As I started to walk, I exhaled. The kind of exhale that says, I need to purge my mind of all that is within it, of all that is overloading it. To purge it, though, means to first acknowledge all that is being, mentally, held on to.

I had been preoccupied about my husbands job security, and how that affects everything about our family’s life. I had been thinking about what I want my professional future to look like. About our eldest daughter’s plans to move away in the fall. About my other daughter’s summer. Wondering if we were being intentional enough with our son to build a firm foundation for the teen years to come. If we were meeting the needs of our International students , and if their presence was coming between ourselves and our own kids. Wondering about the future, about homes, and money and travel, and where our future would take us.

I was allowing my insecurities, and lack of vision of the future to hinder my ability to enjoy the present.

I stopped, and sat on a bench to enjoy the river. I thought of how the rising river made it fit it’s banks so much better than it had a couple of weeks earlier. On the other hand, the rising river could also mean impending doom for people whose homes or businesses are near the river. The future of the rising river is unseen.

Then I thought of my Magnolia tree, that is ready to burst into full flower. It will not bloom, though, until those hard, ugly shells open up with the pressure of the petals to burst free. Those hard, boring, ugly shells have kept the beauty hidden and safe, while they grew and prepared to show themselves in spring. If I did not know what is unseen, I might pluck those ugly shells off of them. But, because I know of the beauty that is currently out of sight, I wait for the beauty within to open up.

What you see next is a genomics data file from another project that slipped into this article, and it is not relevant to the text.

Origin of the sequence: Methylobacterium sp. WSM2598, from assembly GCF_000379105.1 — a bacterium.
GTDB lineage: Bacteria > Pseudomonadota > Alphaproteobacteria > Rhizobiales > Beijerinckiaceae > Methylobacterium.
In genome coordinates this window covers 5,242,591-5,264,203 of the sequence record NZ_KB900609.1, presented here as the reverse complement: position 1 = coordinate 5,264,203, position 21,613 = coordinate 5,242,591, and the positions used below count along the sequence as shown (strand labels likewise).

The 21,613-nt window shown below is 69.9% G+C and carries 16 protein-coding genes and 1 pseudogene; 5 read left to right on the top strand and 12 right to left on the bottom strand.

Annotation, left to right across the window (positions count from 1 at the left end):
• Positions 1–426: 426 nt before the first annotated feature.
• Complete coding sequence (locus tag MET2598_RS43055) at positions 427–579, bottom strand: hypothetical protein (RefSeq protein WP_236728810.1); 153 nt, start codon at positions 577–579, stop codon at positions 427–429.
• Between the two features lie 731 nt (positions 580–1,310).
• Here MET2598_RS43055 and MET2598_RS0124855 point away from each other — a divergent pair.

Then I looked at my beast, who had just plopped herself down on a bunch of dandelions. She has no insecurities in this world. She looks to me, as her co-master, and trusts that, although her bowl might get empty, it will be refilled again. She is not worried about much of anything (other than an intruder on the property, like a cat, or squirrel, or stray leaf blowing in the wind), because she trusts that as long as her masters are near, her needs will be met, because her masters care for her.

I realized that true beauty and true security do not come from what we know, or from what we can see. I remembered the words of 2 Corinthians 4:18, “so we fix our eyes not on what is seen, but on what is unseen, since what is seen is temporary, but what is unseen is eternal.”

My brain cells are still a bit fuzzy, and I am still concerned about some of the aspects of life that endanger my understanding of security, but, I know that what is unseen might just be the most beautiful thing to come, and that I can be confident of how much my master cares for me, and this gives me fresh air to inhale.

Read Full Post »

Sealed in Christ

An Outreach of Sixth Seal Ministries

Amazing Tangled Grace

A blog about my spiritual journey in the Lord Jesus Christ.

FisherofMen

Cast The Net To Rescue Those In Need

Following the Son

One man's spiritual journey

Fortnite Fatherhood

A father's digital age journey with his family and his faith

Frijdom

encouraging space to think deeply

His Wings Shadow

Trust ~ Delight ~ Commit ~ Rest

Perfect Chaos

The Blog of Philosopher Steven Colborne

Life- All over the map

A family journey through childhood cancer and around the world

A L!fe Lived

seeking the full life that only Jesus offers

J. A. Allen

Scribbles on Cocktail Napkins

The Mustard Seed Kingdom

A Blog of the Evangelical Anabaptist Partners

Brittany Wheaton

reflections on living intentionality and soulfully in the midst of the grind